While Baltimore has invested in deepening their channel and harbor and new ship-to-shore cranes to offload ships, some aspects of the maritime infrastructure remained frozen in time, such as the Key Bridge, which was designed over 50 years ago.

We need to fortify critical infrastructure like the bridges over our waterways. According to the Federal Highway Administration, out of the 615,000 bridges in the US, more than 17,000 are “fracture critical.” “What that means is if a member (referring to a portion of the structure) fails, that would likely cause a portion of, or the entire bridge, to collapse, there’s no redundancy. The preferred method for building bridges today is that there is redundancy built in, whether that’s transmitting loads to another member or some sort of structural redundancy,” said National Transportation Safety Board Chair Jennifer Homendy.

When the Key Bridge was built in 1977, just across the way at Sparrows Point shipyard on the Chesapeake Bay side, a harbinger of what was to come in shipping was taking shape, as Bethlehem Steel built a series of tankers 1,100 feet long and 145,000 gross tons. MV Dali, at 984 feet and about 95,000 gross tons, a containership vice tanker of similar size, is considered medium size for shipping today.

The failure to adequately cope with such challenges has occurred because of the divided nature of shipping in the United States. While the Department of Transportation has the Maritime Administration, which should be the one stop shop for all things shipping, as Secretary of Transportation Pete Buttigieg noted in the first press conference following the accident, “there is no central authority that directs maritime traffic.”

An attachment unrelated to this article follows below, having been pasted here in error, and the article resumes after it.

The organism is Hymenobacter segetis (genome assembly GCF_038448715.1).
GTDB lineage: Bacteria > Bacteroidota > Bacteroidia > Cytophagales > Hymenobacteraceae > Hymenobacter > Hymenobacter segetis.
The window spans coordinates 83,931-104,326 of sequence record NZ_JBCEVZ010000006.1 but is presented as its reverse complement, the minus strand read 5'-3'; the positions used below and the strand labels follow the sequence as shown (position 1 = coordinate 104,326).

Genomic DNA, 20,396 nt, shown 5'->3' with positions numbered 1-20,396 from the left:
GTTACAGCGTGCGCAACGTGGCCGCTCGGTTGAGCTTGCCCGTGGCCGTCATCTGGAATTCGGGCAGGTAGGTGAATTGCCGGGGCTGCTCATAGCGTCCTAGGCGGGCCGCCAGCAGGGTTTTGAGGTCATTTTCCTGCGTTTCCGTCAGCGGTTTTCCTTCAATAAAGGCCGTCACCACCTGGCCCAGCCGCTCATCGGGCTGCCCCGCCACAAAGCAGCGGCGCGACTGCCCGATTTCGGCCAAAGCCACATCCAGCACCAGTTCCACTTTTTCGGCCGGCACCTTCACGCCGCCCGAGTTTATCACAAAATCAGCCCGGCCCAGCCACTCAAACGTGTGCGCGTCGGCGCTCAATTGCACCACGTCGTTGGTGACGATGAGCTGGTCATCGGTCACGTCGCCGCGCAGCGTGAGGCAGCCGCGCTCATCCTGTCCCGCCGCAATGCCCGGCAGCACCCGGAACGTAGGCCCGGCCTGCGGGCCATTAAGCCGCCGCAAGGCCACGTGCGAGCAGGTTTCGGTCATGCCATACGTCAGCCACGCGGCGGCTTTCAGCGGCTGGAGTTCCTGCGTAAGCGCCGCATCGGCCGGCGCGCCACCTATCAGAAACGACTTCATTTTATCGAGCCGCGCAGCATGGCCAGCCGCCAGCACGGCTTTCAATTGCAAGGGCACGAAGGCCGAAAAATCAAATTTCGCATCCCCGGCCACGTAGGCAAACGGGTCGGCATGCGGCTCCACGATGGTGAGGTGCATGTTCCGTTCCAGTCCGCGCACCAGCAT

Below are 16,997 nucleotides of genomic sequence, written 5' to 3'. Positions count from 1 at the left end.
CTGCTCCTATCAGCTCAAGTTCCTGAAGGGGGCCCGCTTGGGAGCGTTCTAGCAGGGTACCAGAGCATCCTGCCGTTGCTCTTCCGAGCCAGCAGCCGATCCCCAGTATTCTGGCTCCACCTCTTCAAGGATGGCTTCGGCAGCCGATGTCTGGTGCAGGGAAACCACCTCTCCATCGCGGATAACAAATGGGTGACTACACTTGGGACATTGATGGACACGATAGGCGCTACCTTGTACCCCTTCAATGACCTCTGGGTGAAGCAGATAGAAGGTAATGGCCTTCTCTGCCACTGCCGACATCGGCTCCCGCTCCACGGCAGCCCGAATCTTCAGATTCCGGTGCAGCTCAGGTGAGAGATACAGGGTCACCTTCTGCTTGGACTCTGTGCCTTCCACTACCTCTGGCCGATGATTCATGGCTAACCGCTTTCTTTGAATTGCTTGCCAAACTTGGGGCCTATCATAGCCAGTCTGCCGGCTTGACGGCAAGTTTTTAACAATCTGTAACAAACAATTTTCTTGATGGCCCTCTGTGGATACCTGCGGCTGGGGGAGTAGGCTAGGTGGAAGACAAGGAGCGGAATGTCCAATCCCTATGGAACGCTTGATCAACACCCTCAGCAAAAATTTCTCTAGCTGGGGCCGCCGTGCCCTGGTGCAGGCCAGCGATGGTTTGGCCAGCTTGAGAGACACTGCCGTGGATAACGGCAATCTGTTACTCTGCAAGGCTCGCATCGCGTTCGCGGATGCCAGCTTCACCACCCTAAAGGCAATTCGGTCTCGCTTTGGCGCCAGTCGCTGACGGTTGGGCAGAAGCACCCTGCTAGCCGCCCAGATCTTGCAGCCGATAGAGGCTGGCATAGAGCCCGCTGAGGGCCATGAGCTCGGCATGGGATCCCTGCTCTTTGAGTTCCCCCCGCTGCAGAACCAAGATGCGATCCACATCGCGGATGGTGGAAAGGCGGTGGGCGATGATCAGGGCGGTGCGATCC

The Dali falls under the jurisdiction of US Coast Guard as it sails in American waters. The channel into and out of Baltimore is maintained and regulated by the Army Corps of Engineers. The bridge falls under the Maryland Department of Transportation and the port is the city of Baltimore. No one agency has oversight of or coordinates global shipping or ports in the US. This will again complicate matters during the salvage operation with competing agencies and interests at work.

There is also no overall maritime strategy for the nation, although the US Department of Transportation, Maritime Administration has been tasked to develop one. Similarly, there is no national port strategy for the US. The Federal Maritime Commission — which regulates US international ocean transportation — undertook a study in 2015 that identified many of the shortfalls experienced during the supply chain crisis of the Covid-19 pandemic, but lacked the ability to implement many of the recommendations. The Maritime Administration has not even published an annual report since 2013.

The negative impact of the black swan events follow a pattern in the history of the shipping industry. Many times, it takes economic hardship and the loss of life to affect change.

And, to be sure, some of that change has been initiated. In 2022, two congressmen from across the aisle, Democratic Rep. John Garamendi of California and Republican Rep. Dusty Johnson of South Dakota offered and passed the first piece of maritime reform legislation in over two decades — the Ocean Shipping Reform Act of 2022. It aimed to give more rights to American importers and exporters and hold the large shipping firms accountable.

But more needs to be done. We must educate government officials at the national, state and local levels, along with the public, on the role of shipping, so that when accidents happen, there can be transparency and accountability. The US should also make a decision to have greater involvement in the international regulation of shipping.

Black swan events, and the chaos and tragedies they can lead to, cannot be eliminated completely, but they should be rare events. We must take steps to address issues with our infrastructure and awaken to the reality that the maritime sector is vital to the nation’s economy as much as air, rail and aviation.